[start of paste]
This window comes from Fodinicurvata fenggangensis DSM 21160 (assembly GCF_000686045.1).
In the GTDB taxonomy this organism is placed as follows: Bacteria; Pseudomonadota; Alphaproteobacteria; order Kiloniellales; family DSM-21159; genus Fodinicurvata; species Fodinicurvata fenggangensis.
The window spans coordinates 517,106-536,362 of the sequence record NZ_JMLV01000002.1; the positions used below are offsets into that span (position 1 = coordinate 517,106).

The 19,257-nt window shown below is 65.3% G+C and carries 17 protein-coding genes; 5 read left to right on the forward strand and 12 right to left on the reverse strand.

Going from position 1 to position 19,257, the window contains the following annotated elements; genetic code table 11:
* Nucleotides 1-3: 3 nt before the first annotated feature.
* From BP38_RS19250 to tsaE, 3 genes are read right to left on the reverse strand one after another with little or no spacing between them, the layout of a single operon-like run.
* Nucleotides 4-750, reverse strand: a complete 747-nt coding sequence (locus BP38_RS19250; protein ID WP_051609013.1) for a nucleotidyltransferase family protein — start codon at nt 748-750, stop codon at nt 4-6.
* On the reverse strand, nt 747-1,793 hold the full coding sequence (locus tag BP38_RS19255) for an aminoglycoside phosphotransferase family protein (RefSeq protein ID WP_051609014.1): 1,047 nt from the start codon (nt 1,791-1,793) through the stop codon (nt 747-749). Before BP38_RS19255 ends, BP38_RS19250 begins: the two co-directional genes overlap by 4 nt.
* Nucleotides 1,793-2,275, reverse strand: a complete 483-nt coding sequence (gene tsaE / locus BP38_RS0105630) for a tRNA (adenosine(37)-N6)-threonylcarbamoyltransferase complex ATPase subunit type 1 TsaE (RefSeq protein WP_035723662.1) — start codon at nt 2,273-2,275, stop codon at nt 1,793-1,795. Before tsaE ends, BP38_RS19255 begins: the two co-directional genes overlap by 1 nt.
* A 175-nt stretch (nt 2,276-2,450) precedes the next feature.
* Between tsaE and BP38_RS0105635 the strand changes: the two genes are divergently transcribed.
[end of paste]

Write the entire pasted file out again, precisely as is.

This window comes from Fodinicurvata fenggangensis DSM 21160 (assembly GCF_000686045.1).
In the GTDB taxonomy this organism is placed as follows: Bacteria; Pseudomonadota; Alphaproteobacteria; order Kiloniellales; family DSM-21159; genus Fodinicurvata; species Fodinicurvata fenggangensis.
The window spans coordinates 517,106-536,362 of the sequence record NZ_JMLV01000002.1; the positions used below are offsets into that span (position 1 = coordinate 517,106).

The 19,257-nt window shown below is 65.3% G+C and carries 17 protein-coding genes; 5 read left to right on the forward strand and 12 right to left on the reverse strand.

Going from position 1 to position 19,257, the window contains the following annotated elements; genetic code table 11:
* Nucleotides 1-3: 3 nt before the first annotated feature.
* From BP38_RS19250 to tsaE, 3 genes are read right to left on the reverse strand one after another with little or no spacing between them, the layout of a single operon-like run.
* Nucleotides 4-750, reverse strand: a complete 747-nt coding sequence (locus BP38_RS19250; protein ID WP_051609013.1) for a nucleotidyltransferase family protein — start codon at nt 748-750, stop codon at nt 4-6.
* On the reverse strand, nt 747-1,793 hold the full coding sequence (locus tag BP38_RS19255) for an aminoglycoside phosphotransferase family protein (RefSeq protein ID WP_051609014.1): 1,047 nt from the start codon (nt 1,791-1,793) through the stop codon (nt 747-749). Before BP38_RS19255 ends, BP38_RS19250 begins: the two co-directional genes overlap by 4 nt.
* Nucleotides 1,793-2,275, reverse strand: a complete 483-nt coding sequence (gene tsaE / locus BP38_RS0105630) for a tRNA (adenosine(37)-N6)-threonylcarbamoyltransferase complex ATPase subunit type 1 TsaE (RefSeq protein WP_035723662.1) — start codon at nt 2,273-2,275, stop codon at nt 1,793-1,795. Before tsaE ends, BP38_RS19255 begins: the two co-directional genes overlap by 1 nt.
* A 175-nt stretch (nt 2,276-2,450) precedes the next feature.
* Between tsaE and BP38_RS0105635 the strand changes: the two genes are divergently transcribed.